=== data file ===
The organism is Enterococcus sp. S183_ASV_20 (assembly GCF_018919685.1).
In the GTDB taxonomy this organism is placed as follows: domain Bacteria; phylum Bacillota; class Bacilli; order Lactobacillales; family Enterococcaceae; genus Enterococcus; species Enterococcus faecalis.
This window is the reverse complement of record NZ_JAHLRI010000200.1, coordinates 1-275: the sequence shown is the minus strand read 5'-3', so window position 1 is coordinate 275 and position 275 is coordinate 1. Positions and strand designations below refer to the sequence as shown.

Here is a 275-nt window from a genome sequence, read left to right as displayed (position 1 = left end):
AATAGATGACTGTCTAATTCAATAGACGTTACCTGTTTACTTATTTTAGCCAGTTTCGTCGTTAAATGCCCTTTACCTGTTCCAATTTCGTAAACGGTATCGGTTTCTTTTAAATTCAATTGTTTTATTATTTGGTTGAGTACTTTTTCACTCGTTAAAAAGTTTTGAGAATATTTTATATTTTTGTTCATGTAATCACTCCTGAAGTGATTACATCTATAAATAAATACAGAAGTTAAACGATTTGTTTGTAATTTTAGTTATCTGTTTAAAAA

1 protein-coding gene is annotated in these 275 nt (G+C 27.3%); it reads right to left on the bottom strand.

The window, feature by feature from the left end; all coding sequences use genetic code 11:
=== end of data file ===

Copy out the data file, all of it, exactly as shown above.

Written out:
The organism is Enterococcus sp. S183_ASV_20 (assembly GCF_018919685.1).
In the GTDB taxonomy this organism is placed as follows: domain Bacteria; phylum Bacillota; class Bacilli; order Lactobacillales; family Enterococcaceae; genus Enterococcus; species Enterococcus faecalis.
This window is the reverse complement of record NZ_JAHLRI010000200.1, coordinates 1-275: the sequence shown is the minus strand read 5'-3', so window position 1 is coordinate 275 and position 275 is coordinate 1. Positions and strand designations below refer to the sequence as shown.

Here is a 275-nt window from a genome sequence, read left to right as displayed (position 1 = left end):
AATAGATGACTGTCTAATTCAATAGACGTTACCTGTTTACTTATTTTAGCCAGTTTCGTCGTTAAATGCCCTTTACCTGTTCCAATTTCGTAAACGGTATCGGTTTCTTTTAAATTCAATTGTTTTATTATTTGGTTGAGTACTTTTTCACTCGTTAAAAAGTTTTGAGAATATTTTATATTTTTGTTCATGTAATCACTCCTGAAGTGATTACATCTATAAATAAATACAGAAGTTAAACGATTTGTTTGTAATTTTAGTTATCTGTTTAAAAA

1 protein-coding gene is annotated in these 275 nt (G+C 27.3%); it reads right to left on the bottom strand.

The window, feature by feature from the left end; all coding sequences use genetic code 11: